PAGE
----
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PVMA to host nationwide teacher workshops

Applications due March 4

DEERFIELD — Teachers from around the nation will gather in Old Deerfield this summer to study in depth one of the pivotal events in early New England history, the Feb. 29, 1704 French and Indian raid on the frontier outpost village of Deerfield. The Pocumtuck Valley Memorial Association will host two free week-long workshop sessions, open to both public and private school educators, as well as home school educators. The first session is July 7 through 12; the second session is July 28 through Aug. 2.

The workshops, titled “Living on the Edge of Empire,” are led by prominent academic historians including Kevin Sweeney, Marge Bruchac, John Demos and Joanne Melish, as well as members of the PVMA Teachers’ Center and Historic Deerfield staffs. Each workshop day includes a distinguished scholar, central questions, readings, small group sessions, work with material resources, site visits and classroom integration strategies. In addition to lectures and discussions with scholars, the workshop activities include field excursions to other museums of the period and to an archaeological dig. Evening programs will include historical films, period food, music and dance.

Stipends available

These workshops include professional development points and $1,200 stipends to assist with covering related costs of attending like housing, meals and transportation. Each week-long session is limited to 40 participants. There is an application process. Details about the workshops and information on applying is available at http://edge-empire,deerfield-ma.org/. Applications must be postmarked by March 4.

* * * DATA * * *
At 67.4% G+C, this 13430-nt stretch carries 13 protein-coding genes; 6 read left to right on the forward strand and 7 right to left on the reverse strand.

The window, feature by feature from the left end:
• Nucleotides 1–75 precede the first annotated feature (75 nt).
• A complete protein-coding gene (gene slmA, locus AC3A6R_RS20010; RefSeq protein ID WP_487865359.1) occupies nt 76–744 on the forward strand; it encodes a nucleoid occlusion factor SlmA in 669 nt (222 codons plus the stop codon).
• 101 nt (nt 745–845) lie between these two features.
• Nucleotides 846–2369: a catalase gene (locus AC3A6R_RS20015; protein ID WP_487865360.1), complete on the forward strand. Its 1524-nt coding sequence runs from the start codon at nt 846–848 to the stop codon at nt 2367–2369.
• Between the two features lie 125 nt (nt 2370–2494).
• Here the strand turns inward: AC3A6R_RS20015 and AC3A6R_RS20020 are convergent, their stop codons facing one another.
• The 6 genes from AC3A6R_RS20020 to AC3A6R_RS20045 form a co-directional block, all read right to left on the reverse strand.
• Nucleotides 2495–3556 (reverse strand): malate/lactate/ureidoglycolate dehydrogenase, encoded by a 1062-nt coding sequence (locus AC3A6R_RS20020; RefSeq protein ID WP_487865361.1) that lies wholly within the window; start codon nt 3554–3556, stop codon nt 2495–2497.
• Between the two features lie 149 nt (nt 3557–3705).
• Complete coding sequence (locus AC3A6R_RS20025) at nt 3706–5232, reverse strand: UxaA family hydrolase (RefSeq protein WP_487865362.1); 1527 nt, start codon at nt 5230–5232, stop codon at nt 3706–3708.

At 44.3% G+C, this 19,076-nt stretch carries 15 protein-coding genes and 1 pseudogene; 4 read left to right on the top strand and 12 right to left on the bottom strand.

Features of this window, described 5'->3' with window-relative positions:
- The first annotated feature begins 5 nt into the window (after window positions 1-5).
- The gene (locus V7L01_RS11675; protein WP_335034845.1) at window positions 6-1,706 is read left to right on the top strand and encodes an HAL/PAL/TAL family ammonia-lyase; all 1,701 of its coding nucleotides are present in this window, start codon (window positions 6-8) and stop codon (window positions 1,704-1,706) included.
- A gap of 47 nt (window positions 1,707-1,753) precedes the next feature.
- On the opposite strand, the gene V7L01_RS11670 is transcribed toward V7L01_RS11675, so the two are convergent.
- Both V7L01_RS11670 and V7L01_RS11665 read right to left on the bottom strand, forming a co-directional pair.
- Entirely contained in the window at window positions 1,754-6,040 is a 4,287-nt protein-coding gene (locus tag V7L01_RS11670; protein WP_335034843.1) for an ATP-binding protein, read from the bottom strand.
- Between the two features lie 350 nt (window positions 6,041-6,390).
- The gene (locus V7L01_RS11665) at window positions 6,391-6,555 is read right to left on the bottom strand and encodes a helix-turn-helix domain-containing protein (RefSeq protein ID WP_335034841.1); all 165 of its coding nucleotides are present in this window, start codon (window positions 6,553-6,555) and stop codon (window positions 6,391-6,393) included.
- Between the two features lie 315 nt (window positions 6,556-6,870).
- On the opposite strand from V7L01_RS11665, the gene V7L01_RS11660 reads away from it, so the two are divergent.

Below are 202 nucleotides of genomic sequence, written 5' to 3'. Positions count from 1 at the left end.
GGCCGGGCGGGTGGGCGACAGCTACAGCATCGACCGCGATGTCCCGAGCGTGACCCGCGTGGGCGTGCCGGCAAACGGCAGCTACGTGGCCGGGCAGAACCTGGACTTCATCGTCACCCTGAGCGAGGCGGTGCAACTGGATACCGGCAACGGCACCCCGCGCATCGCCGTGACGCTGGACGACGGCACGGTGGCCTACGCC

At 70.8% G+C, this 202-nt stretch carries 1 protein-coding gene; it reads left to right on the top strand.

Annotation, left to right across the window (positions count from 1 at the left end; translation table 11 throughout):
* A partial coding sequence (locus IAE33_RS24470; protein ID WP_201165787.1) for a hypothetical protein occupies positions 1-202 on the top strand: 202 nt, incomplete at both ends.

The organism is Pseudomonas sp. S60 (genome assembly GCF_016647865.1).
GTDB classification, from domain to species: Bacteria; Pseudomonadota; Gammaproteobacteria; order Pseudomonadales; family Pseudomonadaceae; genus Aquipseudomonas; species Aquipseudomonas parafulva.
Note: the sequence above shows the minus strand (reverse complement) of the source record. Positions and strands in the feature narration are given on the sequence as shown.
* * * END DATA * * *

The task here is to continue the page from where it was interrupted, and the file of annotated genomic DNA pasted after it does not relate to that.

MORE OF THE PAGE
“We are looking for a diverse group of educators for our program, including local educators,” said Darlene Marshall, workshop co-director. “We have already received teacher applications from California, Florida, Illinois, Michigan, Minnesota, New Hampshire, New Jersey, New York, Oklahoma, Oregon, Pennsylvania, Texas, South Carolina, Vermont and Virginia.”

“Teachers will find many ways to engage students in American history by studying the 1704 Raid on Deerfield,” according to Tim Neumann, executive director of the Pocumtuck Valley Memorial Association. “The bucolic New England town of Deerfield, Massachusetts of today was, for one brief, three-hour span in the early 18th century, the main stage of violent clashing between European colonial empires, diverse Native American Nations, and personal visions and ambitions,” said Neumann.

See www.1704.deerfield.history.museum for more information on the 1704 Raid on Deerfield.

These workshops are funded by the National Endowment for the Humanities.

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